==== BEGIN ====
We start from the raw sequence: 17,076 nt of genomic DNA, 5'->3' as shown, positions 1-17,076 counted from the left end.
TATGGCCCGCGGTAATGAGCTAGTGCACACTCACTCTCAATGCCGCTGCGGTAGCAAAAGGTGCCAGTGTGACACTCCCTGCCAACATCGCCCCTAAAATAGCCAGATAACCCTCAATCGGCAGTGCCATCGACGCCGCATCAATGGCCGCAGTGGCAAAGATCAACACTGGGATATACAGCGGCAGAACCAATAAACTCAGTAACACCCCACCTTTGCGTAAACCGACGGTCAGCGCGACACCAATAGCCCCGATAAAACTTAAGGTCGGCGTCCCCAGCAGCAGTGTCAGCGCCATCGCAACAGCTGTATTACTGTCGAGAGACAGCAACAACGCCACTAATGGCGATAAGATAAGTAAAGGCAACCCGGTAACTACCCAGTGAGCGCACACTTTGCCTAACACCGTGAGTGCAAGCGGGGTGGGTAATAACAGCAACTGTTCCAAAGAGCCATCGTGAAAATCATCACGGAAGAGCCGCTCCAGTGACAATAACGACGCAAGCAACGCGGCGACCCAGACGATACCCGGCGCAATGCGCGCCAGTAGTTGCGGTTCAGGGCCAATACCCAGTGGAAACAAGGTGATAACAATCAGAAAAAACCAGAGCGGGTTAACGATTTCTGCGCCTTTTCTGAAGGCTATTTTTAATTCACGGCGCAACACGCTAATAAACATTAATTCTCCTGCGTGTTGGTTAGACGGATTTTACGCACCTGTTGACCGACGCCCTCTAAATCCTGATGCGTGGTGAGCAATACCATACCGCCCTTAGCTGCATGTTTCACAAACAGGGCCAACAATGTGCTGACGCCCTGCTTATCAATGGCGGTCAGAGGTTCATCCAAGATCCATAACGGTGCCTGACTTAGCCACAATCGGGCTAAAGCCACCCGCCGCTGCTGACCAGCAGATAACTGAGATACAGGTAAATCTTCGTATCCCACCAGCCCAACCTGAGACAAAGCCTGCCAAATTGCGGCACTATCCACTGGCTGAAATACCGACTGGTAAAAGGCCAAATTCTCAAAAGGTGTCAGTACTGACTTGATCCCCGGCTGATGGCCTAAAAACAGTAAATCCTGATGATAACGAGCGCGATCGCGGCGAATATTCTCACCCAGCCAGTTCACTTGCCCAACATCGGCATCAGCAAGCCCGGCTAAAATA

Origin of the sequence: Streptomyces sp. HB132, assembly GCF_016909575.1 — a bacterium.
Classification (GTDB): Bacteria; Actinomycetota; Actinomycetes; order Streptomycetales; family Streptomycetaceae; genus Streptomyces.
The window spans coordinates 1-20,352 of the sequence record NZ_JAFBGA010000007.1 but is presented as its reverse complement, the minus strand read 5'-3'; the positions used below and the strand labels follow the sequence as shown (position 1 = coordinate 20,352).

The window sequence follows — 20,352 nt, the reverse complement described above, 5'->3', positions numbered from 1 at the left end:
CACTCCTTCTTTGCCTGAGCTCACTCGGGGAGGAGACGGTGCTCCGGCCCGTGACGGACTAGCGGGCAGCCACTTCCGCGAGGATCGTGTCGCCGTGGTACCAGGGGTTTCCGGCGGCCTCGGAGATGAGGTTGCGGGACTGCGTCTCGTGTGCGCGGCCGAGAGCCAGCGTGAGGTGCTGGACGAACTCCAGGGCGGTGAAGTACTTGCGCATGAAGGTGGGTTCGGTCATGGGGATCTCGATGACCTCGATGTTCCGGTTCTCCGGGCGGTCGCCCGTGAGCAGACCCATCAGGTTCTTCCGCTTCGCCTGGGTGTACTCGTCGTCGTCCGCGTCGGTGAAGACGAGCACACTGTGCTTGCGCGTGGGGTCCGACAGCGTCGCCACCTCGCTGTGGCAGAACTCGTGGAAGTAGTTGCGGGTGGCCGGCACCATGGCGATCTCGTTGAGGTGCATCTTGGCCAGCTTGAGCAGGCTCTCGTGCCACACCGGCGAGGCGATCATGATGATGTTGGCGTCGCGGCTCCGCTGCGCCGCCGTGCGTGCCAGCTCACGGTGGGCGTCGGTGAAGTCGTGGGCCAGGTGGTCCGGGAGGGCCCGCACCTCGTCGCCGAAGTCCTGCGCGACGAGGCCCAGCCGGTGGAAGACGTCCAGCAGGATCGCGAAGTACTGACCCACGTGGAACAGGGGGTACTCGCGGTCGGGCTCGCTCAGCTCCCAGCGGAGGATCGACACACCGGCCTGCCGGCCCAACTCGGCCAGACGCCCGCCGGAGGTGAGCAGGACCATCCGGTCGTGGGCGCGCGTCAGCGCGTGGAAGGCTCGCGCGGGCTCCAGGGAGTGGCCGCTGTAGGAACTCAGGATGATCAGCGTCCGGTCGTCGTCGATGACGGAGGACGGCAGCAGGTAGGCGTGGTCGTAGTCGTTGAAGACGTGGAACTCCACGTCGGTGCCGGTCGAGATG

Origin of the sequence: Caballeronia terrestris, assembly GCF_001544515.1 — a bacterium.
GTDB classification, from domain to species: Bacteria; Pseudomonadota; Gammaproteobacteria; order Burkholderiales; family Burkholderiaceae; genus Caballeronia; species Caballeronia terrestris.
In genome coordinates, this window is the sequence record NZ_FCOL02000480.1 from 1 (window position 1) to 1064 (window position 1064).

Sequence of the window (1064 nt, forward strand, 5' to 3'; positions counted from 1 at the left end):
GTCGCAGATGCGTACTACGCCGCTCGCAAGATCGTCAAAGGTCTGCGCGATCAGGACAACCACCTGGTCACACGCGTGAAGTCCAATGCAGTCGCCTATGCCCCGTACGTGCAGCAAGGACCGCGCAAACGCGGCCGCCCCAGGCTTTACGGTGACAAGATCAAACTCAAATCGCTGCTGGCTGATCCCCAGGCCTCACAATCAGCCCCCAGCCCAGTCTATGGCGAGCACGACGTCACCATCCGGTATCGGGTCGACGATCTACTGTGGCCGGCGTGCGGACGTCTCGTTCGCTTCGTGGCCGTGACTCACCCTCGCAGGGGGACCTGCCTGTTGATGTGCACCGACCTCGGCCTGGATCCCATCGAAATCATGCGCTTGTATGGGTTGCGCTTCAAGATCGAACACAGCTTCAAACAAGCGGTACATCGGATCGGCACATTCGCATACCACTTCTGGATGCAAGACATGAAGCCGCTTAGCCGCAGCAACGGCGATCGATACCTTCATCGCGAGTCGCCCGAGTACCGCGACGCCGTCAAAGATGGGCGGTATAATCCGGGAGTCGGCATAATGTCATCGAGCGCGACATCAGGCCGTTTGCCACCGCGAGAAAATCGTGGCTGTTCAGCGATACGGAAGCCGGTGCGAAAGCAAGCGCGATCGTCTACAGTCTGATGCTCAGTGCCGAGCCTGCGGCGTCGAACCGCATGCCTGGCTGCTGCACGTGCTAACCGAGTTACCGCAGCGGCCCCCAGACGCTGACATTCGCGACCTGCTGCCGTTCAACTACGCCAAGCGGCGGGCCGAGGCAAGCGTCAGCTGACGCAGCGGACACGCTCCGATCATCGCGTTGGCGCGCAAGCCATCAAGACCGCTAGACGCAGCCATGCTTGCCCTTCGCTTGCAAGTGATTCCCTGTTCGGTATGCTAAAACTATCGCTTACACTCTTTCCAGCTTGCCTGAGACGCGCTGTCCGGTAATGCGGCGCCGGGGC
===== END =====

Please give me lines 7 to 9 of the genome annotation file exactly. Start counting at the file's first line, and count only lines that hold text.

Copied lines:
CACTCCTTCTTTGCCTGAGCTCACTCGGGGAGGAGACGGTGCTCCGGCCCGTGACGGACTAGCGGGCAGCCACTTCCGCGAGGATCGTGTCGCCGTGGTACCAGGGGTTTCCGGCGGCCTCGGAGATGAGGTTGCGGGACTGCGTCTCGTGTGCGCGGCCGAGAGCCAGCGTGAGGTGCTGGACGAACTCCAGGGCGGTGAAGTACTTGCGCATGAAGGTGGGTTCGGTCATGGGGATCTCGATGACCTCGATGTTCCGGTTCTCCGGGCGGTCGCCCGTGAGCAGACCCATCAGGTTCTTCCGCTTCGCCTGGGTGTACTCGTCGTCGTCCGCGTCGGTGAAGACGAGCACACTGTGCTTGCGCGTGGGGTCCGACAGCGTCGCCACCTCGCTGTGGCAGAACTCGTGGAAGTAGTTGCGGGTGGCCGGCACCATGGCGATCTCGTTGAGGTGCATCTTGGCCAGCTTGAGCAGGCTCTCGTGCCACACCGGCGAGGCGATCATGATGATGTTGGCGTCGCGGCTCCGCTGCGCCGCCGTGCGTGCCAGCTCACGGTGGGCGTCGGTGAAGTCGTGGGCCAGGTGGTCCGGGAGGGCCCGCACCTCGTCGCCGAAGTCCTGCGCGACGAGGCCCAGCCGGTGGAAGACGTCCAGCAGGATCGCGAAGTACTGACCCACGTGGAACAGGGGGTACTCGCGGTCGGGCTCGCTCAGCTCCCAGCGGAGGATCGACACACCGGCCTGCCGGCCCAACTCGGCCAGACGCCCGCCGGAGGTGAGCAGGACCATCCGGTCGTGGGCGCGCGTCAGCGCGTGGAAGGCTCGCGCGGGCTCCAGGGAGTGGCCGCTGTAGGAACTCAGGATGATCAGCGTCCGGTCGTCGTCGATGACGGAGGACGGCAGCAGGTAGGCGTGGTCGTAGTCGTTGAAGACGTGGAACTCCACGTCGGTGCCGGTCGAGATG

Origin of the sequence: Caballeronia terrestris, assembly GCF_001544515.1 — a bacterium.
GTDB classification, from domain to species: Bacteria; Pseudomonadota; Gammaproteobacteria; order Burkholderiales; family Burkholderiaceae; genus Caballeronia; species Caballeronia terrestris.